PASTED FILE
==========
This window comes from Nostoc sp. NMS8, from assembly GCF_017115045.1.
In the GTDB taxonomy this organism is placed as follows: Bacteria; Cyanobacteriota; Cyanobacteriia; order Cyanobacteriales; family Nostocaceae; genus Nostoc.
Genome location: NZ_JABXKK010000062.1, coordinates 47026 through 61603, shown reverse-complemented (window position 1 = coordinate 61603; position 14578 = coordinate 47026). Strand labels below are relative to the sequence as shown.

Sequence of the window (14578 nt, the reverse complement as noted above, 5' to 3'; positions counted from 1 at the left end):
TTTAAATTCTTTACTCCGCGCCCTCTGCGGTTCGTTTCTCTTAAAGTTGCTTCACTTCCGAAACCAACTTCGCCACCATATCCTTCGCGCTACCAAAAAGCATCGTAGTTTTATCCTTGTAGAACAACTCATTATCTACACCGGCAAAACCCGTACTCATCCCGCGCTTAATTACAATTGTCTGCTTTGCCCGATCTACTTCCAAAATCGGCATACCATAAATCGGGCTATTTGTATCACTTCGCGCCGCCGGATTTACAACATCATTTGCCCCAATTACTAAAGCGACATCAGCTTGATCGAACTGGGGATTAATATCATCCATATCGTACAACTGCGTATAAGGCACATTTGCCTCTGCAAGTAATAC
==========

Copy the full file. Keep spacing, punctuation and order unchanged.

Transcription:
This window comes from Nostoc sp. NMS8, from assembly GCF_017115045.1.
In the GTDB taxonomy this organism is placed as follows: Bacteria; Cyanobacteriota; Cyanobacteriia; order Cyanobacteriales; family Nostocaceae; genus Nostoc.
Genome location: NZ_JABXKK010000062.1, coordinates 47026 through 61603, shown reverse-complemented (window position 1 = coordinate 61603; position 14578 = coordinate 47026). Strand labels below are relative to the sequence as shown.

Sequence of the window (14578 nt, the reverse complement as noted above, 5' to 3'; positions counted from 1 at the left end):
TTTAAATTCTTTACTCCGCGCCCTCTGCGGTTCGTTTCTCTTAAAGTTGCTTCACTTCCGAAACCAACTTCGCCACCATATCCTTCGCGCTACCAAAAAGCATCGTAGTTTTATCCTTGTAGAACAACTCATTATCTACACCGGCAAAACCCGTACTCATCCCGCGCTTAATTACAATTGTCTGCTTTGCCCGATCTACTTCCAAAATCGGCATACCATAAATCGGGCTATTTGTATCACTTCGCGCCGCCGGATTTACAACATCATTTGCCCCAATTACTAAAGCGACATCAGCTTGATCGAACTGGGGATTAATATCATCCATATCGTACAACTGCGTATAAGGCACATTTGCCTCTGCAAGTAATAC